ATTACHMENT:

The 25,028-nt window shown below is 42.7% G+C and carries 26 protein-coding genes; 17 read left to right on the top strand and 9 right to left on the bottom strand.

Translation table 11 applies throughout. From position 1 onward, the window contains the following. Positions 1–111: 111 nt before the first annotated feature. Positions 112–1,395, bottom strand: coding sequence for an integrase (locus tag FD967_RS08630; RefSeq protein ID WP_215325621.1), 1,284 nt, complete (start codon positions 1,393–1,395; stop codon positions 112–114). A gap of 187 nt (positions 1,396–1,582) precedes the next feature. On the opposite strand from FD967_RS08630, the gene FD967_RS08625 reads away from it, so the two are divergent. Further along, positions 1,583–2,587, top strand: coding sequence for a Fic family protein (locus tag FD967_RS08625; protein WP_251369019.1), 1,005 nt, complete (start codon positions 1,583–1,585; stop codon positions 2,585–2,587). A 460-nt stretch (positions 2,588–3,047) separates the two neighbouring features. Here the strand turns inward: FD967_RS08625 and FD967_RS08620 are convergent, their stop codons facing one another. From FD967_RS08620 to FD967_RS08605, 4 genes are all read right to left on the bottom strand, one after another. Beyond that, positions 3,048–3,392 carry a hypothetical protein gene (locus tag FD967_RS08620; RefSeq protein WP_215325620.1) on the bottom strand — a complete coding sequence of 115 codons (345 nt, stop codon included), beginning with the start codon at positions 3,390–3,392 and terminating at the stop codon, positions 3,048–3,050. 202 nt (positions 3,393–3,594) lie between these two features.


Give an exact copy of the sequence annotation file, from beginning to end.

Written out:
The 25,028-nt window shown below is 42.7% G+C and carries 26 protein-coding genes; 17 read left to right on the top strand and 9 right to left on the bottom strand.

Translation table 11 applies throughout. From position 1 onward, the window contains the following. Positions 1–111: 111 nt before the first annotated feature. Positions 112–1,395, bottom strand: coding sequence for an integrase (locus tag FD967_RS08630; RefSeq protein ID WP_215325621.1), 1,284 nt, complete (start codon positions 1,393–1,395; stop codon positions 112–114). A gap of 187 nt (positions 1,396–1,582) precedes the next feature. On the opposite strand from FD967_RS08630, the gene FD967_RS08625 reads away from it, so the two are divergent. Further along, positions 1,583–2,587, top strand: coding sequence for a Fic family protein (locus tag FD967_RS08625; protein WP_251369019.1), 1,005 nt, complete (start codon positions 1,583–1,585; stop codon positions 2,585–2,587). A 460-nt stretch (positions 2,588–3,047) separates the two neighbouring features. Here the strand turns inward: FD967_RS08625 and FD967_RS08620 are convergent, their stop codons facing one another. From FD967_RS08620 to FD967_RS08605, 4 genes are all read right to left on the bottom strand, one after another. Beyond that, positions 3,048–3,392 carry a hypothetical protein gene (locus tag FD967_RS08620; RefSeq protein WP_215325620.1) on the bottom strand — a complete coding sequence of 115 codons (345 nt, stop codon included), beginning with the start codon at positions 3,390–3,392 and terminating at the stop codon, positions 3,048–3,050. 202 nt (positions 3,393–3,594) lie between these two features.